Battlefields 6 (May 2013)

Ennis wraps up Battlefields this issue. Not just Anna’s story, but the series in general–he puts a close on how he’s been telling these war stories. He might be able to pick it up again, but it’ll have to feel different. He jumps ahead again–Anna and Mouse are in a prison camp for ten or twelve years, wasting away while their nemesis has become their jailer. There’s a lot of back and forth between Anna and the jailer. This issue’s a lot about gender. Ennis does great with it, but Braun wins for the scene where Anna finally loses her cool. And…

Battlefields 5 (March 2013)

Wow. Okay, starting at the beginning. Ennis jumps ahead five or six years, then fills the reader in on Anna and Mouse’s time since the war. Specially how Anna got out of her cliffhanger. Now they’re in a different war–training North Korean pilots to fly against the Americans–and there’s not much appreciation for either woman. When things start to go bad, Anna reacts poorly, making things much, much worse. Ennis uses the issue not to do a standard war comic, but a specific one about the Soviet Union and how they treat their soldiers (and women). Then he puts in these little…

Battlefields 4 (February 2013)

The war in Europe’s almost over and Ennis brings back Anna the pilot to do a story about that period. She gets shot down in the first few pages and ends up in a prison camp. Ennis keeps it all incredibly simple. The scenes are during her recovery, the only other character the medic. He’s a British Jew. There’s a lot of talking about the war and the different countries. It’s a talking heads book masquerading as a war comic. The two heads talking have to be interesting and Ennis carefully presents both his actors. Anna occasionally has unexpected reactions, while the…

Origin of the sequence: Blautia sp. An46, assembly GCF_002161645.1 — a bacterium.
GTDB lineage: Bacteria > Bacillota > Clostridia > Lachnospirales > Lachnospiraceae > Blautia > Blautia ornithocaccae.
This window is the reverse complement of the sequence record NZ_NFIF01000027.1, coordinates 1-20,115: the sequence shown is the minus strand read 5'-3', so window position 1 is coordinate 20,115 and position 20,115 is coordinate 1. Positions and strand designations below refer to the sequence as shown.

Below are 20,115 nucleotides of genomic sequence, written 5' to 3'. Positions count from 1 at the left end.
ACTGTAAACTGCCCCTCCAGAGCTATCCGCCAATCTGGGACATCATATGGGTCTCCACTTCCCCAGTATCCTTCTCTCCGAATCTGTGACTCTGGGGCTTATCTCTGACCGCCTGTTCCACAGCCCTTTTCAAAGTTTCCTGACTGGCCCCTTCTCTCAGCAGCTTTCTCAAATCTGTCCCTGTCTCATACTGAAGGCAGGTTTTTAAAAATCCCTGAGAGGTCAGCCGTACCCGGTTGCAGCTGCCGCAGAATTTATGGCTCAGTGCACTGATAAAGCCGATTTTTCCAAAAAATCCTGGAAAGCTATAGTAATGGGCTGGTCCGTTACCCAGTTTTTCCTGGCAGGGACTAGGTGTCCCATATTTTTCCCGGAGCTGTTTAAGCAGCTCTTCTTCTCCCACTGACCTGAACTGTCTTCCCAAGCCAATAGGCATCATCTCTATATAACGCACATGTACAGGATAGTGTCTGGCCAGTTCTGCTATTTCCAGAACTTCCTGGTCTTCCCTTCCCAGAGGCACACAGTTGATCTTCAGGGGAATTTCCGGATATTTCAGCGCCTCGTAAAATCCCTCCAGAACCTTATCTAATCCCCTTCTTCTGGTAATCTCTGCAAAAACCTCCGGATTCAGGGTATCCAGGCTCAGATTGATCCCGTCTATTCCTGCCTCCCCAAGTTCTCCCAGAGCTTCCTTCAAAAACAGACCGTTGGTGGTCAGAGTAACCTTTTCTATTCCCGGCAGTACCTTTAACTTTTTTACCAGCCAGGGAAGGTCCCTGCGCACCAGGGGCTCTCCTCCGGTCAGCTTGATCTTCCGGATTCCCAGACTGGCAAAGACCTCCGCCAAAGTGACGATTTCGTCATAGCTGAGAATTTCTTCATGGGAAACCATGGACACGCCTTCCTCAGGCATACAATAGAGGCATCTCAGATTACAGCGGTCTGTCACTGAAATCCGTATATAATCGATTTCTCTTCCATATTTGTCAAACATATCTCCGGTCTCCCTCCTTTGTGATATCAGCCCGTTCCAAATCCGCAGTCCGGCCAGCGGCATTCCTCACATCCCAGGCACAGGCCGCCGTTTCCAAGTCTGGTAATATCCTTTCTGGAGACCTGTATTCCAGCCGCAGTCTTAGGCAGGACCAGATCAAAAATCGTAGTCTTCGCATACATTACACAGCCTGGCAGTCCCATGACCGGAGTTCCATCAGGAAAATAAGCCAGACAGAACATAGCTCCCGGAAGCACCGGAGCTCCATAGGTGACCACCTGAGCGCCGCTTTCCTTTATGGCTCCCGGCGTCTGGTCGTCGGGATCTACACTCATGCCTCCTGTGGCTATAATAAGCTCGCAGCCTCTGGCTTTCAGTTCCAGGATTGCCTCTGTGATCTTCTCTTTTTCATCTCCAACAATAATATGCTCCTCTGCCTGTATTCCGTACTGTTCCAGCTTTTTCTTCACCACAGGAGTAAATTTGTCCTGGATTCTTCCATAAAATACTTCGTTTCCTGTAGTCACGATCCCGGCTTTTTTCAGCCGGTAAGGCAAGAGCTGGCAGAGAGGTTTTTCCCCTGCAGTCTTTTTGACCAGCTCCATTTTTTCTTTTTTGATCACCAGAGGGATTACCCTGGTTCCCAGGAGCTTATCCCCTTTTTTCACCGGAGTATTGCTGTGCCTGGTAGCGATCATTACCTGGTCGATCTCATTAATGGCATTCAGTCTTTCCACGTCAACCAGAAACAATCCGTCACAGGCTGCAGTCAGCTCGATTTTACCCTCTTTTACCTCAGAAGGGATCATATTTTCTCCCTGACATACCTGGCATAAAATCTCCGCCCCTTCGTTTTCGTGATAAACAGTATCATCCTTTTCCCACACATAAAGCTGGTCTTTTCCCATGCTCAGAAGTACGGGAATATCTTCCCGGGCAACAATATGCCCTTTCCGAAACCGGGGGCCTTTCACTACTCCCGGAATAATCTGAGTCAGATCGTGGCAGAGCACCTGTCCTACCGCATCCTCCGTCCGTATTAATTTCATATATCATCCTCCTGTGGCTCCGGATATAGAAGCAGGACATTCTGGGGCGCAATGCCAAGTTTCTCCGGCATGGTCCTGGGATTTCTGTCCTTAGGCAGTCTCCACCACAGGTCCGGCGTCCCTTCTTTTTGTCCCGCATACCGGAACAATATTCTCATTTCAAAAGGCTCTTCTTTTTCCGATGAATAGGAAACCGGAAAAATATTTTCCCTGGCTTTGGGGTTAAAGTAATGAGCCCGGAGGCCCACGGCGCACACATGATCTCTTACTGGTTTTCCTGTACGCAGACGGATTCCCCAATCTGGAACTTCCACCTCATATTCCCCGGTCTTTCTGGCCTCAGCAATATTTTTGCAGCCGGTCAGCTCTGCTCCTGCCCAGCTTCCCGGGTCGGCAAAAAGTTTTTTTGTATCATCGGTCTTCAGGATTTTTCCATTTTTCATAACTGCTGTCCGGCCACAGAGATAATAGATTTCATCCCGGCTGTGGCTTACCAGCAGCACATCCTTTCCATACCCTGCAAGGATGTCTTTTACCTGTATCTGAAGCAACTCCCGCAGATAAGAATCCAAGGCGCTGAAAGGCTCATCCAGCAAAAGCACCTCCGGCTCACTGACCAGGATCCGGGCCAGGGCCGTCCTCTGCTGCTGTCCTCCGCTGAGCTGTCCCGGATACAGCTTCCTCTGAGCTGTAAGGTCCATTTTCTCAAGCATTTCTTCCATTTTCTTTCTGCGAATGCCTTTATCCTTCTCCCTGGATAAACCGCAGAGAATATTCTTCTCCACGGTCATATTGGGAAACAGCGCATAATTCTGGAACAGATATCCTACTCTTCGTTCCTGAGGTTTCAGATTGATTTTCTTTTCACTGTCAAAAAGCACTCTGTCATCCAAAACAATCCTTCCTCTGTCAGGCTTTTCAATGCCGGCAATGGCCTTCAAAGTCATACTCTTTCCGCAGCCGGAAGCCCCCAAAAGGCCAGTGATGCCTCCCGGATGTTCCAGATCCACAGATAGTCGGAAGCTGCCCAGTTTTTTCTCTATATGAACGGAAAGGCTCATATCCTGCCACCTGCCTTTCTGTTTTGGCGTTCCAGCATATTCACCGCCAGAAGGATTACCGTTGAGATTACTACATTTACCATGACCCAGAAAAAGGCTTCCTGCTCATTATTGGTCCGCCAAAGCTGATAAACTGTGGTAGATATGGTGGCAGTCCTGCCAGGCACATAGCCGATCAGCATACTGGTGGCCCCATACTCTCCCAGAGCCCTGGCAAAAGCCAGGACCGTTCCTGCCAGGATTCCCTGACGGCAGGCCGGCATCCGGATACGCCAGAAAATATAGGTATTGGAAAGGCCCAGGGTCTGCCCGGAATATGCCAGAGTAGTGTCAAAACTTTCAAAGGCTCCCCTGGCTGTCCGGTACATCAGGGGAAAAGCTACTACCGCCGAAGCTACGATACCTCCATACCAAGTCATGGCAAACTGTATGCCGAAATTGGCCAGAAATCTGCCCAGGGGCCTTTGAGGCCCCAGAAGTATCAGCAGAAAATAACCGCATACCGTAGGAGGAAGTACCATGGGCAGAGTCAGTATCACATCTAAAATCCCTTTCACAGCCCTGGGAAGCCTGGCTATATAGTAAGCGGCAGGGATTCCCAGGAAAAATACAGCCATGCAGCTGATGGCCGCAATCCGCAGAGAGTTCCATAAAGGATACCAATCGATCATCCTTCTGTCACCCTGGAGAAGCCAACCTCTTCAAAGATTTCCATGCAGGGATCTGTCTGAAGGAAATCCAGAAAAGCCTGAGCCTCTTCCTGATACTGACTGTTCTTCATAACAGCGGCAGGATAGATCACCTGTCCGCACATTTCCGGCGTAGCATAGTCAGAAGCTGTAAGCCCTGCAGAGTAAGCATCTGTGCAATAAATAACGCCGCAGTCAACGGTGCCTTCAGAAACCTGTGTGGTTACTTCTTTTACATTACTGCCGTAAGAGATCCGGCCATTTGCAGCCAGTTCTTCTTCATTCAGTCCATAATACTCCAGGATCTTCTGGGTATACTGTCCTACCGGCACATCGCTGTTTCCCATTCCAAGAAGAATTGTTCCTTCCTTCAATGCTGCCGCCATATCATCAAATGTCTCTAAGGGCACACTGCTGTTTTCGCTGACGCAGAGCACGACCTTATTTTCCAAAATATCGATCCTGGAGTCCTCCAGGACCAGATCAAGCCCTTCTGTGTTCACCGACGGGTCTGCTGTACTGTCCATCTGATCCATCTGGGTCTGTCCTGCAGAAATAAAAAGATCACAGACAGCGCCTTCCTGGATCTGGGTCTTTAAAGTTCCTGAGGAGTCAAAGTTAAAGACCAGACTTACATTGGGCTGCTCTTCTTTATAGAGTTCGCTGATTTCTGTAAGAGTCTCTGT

Battlefields 3 (January 2013)

Ennis saves the big tank battle for the last issue of the arc; he also does away with most of the historical details. They’re an aside. The tank crew’s experience in the battle is the focus. In many ways the tank crew are bystanders in the issue. Ennis shows how they experience what’s happening to their fellow soldiers; not a lot happens to Stiles and company themselves. Maybe because Ennis didn’t really establish anyone but Stiles, his sidekick and Stiles’s fellow tank commander. Even with the shift in tone, Ennis is able to make the arc feel seamless. Once again, the Ezquerra…

Battlefields 2 (December 2012)

Stiles and his sidekick spend the issue away from the rest of the crew, observing a famous historical battle. They participate, but Ennis mostly just uses Stiles to explain what’s going on. He does it in such a way, of course, it never feels like exposition. It should though–I mean, Stiles’s sidekick is a generic new recruit, the perfect person to be getting the exposition. Maybe the horrific conditions makes it seem less obvious, but it really didn’t occur to me how obvious it could have been until after finishing the issue. During, one can’t concentrate on anything but what he or…

Battlefields 1 (November 2012)

It wouldn’t be Battlefields without the Tankies and Sergeant Stiles. But Ennis is also doing a Korean War story–and drawing attention to the lack of attention the Korean War gets–so Ennis is coming from a different place. He’s educating. A lot about Battlefields is different. Stiles is older and more self-reflective, for example. Te tank crew isn’t as important (so far). Stiles has a big scene with another WWII veteran as Ennis emphasizes the men returning to battle after an unsatisfying peacetime. And the Ezquerra brothers are a little loose on the art. It’s still distinct and good, but it’s too broad…

Battlefields 9 (August 2010)